LOTRO Legendarium: Exploring Lord of the Rings Online’s enormous new Neaths zone


Do you remember when you were a kid and you got to poke around and explore a cool place? You’d eagerly run around it, committing all of the nooks and crannies to memories while allowing your imagination to contemplate the possibilities. If you can relate, then you can understand me when I say that this is the feeling I got when zipping around the huge new zone that came in Lord of the Rings Online’s Update 40.

Or, to be more accurate, five new zones. One new zone with five sub-zones? It’s a big, big place, is what I’m saying. And in SSG’s typical fashion, the studio pretty much undersold what a beefy update this was to the game.

I haven’t had nearly enough time to do all of the quests in the Neaths, but I did spend a good amount of time rekindling that childlike spirit in me that wanted to go exploring. That brought out two notable strengths of this zone design: It’s relatively easy to navigate to almost anywhere you want to go (very few dead ends or weird trails, in other words), and the mob density is usually on the low side, so you aren’t wading through packs of elite mobs trying to get to your destination.

The Neaths also feel different than other underground spaces that we’ve seen in this MMO. It’s not giant and cavernous like Moria or Gundabad, but it’s also not twisty and organic like barrows or spider caves. This place easily conveys the foundation and infrastructure of an entire city, staying more or less flat with low ceilings and lots of intersecting hallways.

So as I explored, I took some notes and screenshots for each of the sections to share a few preliminary thoughts with you:

Tâkhdar, the Cellars

SSG said that this is “where shady business deals and black market sales take place.” I haven’t quested here, so I don’t know much about that, but this is such a cool locale. It does feel like the cellar or basement of a very, very big house, with lots of creaky timber supports, crumbling rock, pipes jutting out, and water running under grates.

The Cellars is also absolutely massive, perhaps the biggest of the five sub-zones of this update and central in its orientation. It was here that I got the biggest “kids exploring forts” vibe from my explorations.

Ilmabiri, the Wells

The Wells is the “sewer zone” if you had to reduce it to a simple biome. It reminds me a whole lot of Dungeons and Dragons Online’s earlier sewer missions (and boy did that game have a lot of them), although this area is definitely more open and less restrictive.

There’s a lot of green, scummy water running through these hallways, and you’re going to want to stick to the sides so as to not get knocked off your mount in the slightly deeper areas. I liked the green mossy vegetation that hung down, but the coolest spot I found was where a huge pipe poured gushing water from the streets above while a bit of sunshine sparkled down through it.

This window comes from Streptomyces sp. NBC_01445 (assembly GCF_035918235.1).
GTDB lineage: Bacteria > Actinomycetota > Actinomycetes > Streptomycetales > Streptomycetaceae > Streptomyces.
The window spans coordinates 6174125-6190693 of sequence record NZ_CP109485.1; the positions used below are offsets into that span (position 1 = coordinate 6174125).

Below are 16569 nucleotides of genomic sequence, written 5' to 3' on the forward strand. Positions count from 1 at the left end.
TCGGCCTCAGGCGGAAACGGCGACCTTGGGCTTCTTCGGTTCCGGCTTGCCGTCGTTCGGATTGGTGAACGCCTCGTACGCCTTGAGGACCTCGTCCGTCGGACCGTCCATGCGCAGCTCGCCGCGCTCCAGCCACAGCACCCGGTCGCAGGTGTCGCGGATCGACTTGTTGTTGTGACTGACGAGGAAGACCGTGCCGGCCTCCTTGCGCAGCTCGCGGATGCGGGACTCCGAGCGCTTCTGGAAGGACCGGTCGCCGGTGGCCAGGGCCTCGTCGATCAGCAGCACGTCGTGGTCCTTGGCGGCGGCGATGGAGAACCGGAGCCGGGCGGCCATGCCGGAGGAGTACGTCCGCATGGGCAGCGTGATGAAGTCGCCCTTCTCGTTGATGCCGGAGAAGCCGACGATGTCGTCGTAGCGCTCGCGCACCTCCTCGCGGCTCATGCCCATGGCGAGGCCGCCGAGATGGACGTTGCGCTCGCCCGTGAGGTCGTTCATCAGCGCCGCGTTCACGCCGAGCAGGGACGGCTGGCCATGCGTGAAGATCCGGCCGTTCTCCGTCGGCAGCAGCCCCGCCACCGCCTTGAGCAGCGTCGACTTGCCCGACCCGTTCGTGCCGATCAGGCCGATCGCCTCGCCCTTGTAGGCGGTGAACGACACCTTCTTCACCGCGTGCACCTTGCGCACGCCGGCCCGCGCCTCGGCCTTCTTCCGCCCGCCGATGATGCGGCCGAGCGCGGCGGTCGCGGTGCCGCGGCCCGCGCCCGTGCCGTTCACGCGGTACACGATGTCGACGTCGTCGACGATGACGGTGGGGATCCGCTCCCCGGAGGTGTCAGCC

Kamrabezûr, the Vaults

The Vaults may be my least-favorite area, probably because it doesn’t have that tight, infrastructure feel to it. Rather, this is like an underground palace of sorts with massive rooms and lots of up and down stairways and some inexplicable purple mist. There are some cool arched hallways that look infinite if you stare down them, though.

Khabârkhad, the Crypts

Maybe I’m just such a Halloween fan that I say this, but the Crypts are my favorite spot. And that’s weird to say because LOTRO has lots and lots of underground tombs. Yet this place has a subtly different take on them, with unburied coffins and a really neat “haunted house” atmosphere. But yeah, you get a lot of spiders, bats, and skeletons here, so it’s not surprising in the least, just atmospheric.

Dil-irmíz, the Berths

The Berths is definitely the odd man out for the sheer fact that two-thirds of it is intended to be a grouping area with a lot of elite/signature mobs. Thematically, it’s kind of like an underground waterway with gates, elevated islands, and a whole lot of gigantic crocodiles. It’s really not that big, overall, and the fact that it’s a cul-de-sac means that you won’t have to go into the grouping portion just to get somewhere.

All in all, I’m pretty impressed with what I’m seeing so far! With all of the quests and the weekly quest series that run in the Neaths, it should provide high-level players with many hours of adventures as they wait for the fall expansion.

Every two weeks, the LOTRO Legendarium goes on an adventure (horrid things, those) through the wondrous, terrifying, inspiring, and, well, legendary online world of Middle-earth. Justin has been playing LOTRO since its launch in 2007! If you have a topic for the column, send it to him at justin@massivelyop.com.
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